54. Zhang X, Yang GR, Li Y, Yao M (2003) Clothing Mechanical Engineering Design. Beijing: China Textile Press.
  55. Liu R, Kwok YL, Li Y (2007) pressure performances and material mechanical properties of medical graduated compression stockings. J Appl Polymer Sci 104(1): 601-610.
  56. Yongrong W, Peihua Z, Yiping Z (2014) Experimental investigation the dynamic pressure attenuation of elastic fabric for Experimental investigation the dynamic pressure attenuation of elastic fabric for compression garment. Textile Research Journal 84(6): 572-582.
  57. Lyle D (1977) Performance of textiles New York pp. 168-169.
  58. Brackenbury T (1992) Knitted clothing technology p. 24.
  59. Heo EY (2003) A Study on tensile property of knitted fabrics and their application into knitted garment patterns. Doctoral thesis, Ewha Womans University, Korea.
  60. Kim SA, Suh MA (2005) A Study on the knit pattern considering the characteristics of rib Stitch(2)-focused on 2×1 and 2×2 rib stitches. The Research Journal of the Costume Culture 13(1): 47-59.
  61. Kim TG, Park SJ, Park JW, Suh CY, Choi SA (2012) Technical design of tight upper sportswear based on 3D scanning technology and stretch properties of knitted fabric. Fashion and Textile Research Journal 14(2): 277-285.
  62. Oh JY (2010) A Study on the one-piece dress pattern development according to the stretch rate of circular knitted fabric. Doctoral thesis, Mokpo University, Korea.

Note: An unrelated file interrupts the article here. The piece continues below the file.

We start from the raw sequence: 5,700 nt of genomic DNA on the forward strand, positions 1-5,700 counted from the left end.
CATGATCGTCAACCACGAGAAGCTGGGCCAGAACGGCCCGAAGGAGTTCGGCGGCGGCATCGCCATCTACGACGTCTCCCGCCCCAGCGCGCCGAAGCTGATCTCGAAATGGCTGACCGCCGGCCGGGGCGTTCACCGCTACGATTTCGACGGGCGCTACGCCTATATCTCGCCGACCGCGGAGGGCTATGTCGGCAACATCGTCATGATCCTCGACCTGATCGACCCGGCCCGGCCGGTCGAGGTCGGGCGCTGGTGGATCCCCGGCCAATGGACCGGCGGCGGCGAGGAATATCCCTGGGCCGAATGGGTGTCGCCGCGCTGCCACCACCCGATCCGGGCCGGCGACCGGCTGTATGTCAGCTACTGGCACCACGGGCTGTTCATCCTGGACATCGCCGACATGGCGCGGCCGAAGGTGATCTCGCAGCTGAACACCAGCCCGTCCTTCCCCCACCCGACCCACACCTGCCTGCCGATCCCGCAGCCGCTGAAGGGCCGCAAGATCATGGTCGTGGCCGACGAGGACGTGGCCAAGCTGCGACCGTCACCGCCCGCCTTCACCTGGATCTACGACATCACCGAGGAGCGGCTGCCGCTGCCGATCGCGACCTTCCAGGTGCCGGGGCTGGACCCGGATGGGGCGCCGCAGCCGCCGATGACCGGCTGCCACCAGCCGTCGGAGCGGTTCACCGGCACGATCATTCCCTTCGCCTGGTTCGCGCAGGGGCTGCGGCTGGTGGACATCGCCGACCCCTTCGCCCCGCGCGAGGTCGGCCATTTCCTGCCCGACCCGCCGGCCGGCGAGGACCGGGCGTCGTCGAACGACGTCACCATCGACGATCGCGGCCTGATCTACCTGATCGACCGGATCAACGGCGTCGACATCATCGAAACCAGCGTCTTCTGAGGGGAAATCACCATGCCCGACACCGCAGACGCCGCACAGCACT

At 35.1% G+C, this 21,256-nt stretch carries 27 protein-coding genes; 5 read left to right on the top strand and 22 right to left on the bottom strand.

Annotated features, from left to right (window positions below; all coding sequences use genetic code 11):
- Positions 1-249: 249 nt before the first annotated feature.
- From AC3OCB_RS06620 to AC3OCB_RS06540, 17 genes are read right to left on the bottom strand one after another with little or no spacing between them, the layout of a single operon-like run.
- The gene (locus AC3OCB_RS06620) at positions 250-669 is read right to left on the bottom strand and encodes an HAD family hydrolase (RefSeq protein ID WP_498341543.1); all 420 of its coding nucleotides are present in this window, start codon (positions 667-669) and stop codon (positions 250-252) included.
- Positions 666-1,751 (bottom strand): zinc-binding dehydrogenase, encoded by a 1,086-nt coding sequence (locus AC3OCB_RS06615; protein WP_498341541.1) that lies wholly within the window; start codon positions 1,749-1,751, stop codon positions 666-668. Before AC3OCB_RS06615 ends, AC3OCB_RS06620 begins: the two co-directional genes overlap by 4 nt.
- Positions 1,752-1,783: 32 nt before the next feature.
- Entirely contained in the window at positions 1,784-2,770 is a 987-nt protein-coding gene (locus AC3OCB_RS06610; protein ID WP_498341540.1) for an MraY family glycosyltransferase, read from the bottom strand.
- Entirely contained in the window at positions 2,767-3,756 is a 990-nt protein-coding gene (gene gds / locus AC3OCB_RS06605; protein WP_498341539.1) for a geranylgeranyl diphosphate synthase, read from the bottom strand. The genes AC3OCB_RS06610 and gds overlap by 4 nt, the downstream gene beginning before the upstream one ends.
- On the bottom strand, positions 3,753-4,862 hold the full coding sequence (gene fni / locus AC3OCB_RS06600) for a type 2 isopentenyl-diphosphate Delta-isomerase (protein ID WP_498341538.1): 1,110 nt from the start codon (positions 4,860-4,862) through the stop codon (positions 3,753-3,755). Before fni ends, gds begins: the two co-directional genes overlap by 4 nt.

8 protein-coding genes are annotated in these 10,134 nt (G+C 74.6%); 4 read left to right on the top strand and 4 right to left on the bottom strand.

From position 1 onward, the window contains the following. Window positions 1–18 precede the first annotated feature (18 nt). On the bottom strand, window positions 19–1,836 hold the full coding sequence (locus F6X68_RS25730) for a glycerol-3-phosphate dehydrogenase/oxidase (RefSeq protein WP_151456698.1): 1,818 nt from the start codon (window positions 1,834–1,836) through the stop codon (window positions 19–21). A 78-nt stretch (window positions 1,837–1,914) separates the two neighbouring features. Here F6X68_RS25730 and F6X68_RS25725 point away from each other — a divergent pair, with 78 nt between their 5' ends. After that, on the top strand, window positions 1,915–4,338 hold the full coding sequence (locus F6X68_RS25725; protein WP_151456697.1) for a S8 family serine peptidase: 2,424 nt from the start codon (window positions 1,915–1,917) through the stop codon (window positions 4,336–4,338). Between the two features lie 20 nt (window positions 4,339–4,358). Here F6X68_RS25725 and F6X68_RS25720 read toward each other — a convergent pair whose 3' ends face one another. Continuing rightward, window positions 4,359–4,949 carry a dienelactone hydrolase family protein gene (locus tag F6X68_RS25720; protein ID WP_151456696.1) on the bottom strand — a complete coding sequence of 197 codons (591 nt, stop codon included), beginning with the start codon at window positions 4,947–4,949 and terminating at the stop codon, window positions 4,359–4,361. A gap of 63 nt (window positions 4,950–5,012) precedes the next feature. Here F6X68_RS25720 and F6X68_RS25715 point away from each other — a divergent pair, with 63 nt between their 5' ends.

63. Anand SC, Govarthanam KK, Gazioglu D (2013) A study of the modelling and characterization of compression garments for hypertrophic scarring after burns. Part 1:modelling of compression garments. The Journal of The Textile Institute 104(7): 661-667.
  64. Jeong Y (2008) Fundamental relationship between reduction rates of stretch fabrics and clothing pressure. Korean Association of Human Ecology 17(5): 972-973.
  65. Jung MS, Ryu DH (2002) The effect of dynamic characteristics of knitted fabrics on the clothing pressure of foundation wear. Korean Association of Human Ecology 11(1): 79-93.
  66. Rhie J (1992) Fundamental relationship between extensibility of stretch fabric and its pressure. Journal of the Korean Home Economics Association 30(1): 35-47.
  67. Baek YJ, Choi JW (2007) Selection of the measurement points for garment pressure of the girdle and the all-in-one. Korean Journal of Community Living Science 18(4): 615- 616.
  68. Bruniaux P, Lun B (2012) Modeling the mechanics of a medical compression stocking through its components behavior; Part 1-modeling at the yarn scale. Textile Research Journal 82(18): 1834-1835.
  69. Lee YJ (2005) Prediction of the clothing pressure based on the 3D shape deformation and mechanical properties of fabrics. Doctoral thesis, Chungnam University, Korea.
  70. Sang JS, Park MJ (2013) Knit structure and properties of high stretch compression garments. Textile Science and Engineering 50(6): 359-365.
  71. Jeong SS, Mee SL, Myung JP (2015) Structural effect of polyester SCY knitted fabric on fabric size, stretch properties, and clothing pressure, Fashion and Textiles 2:22.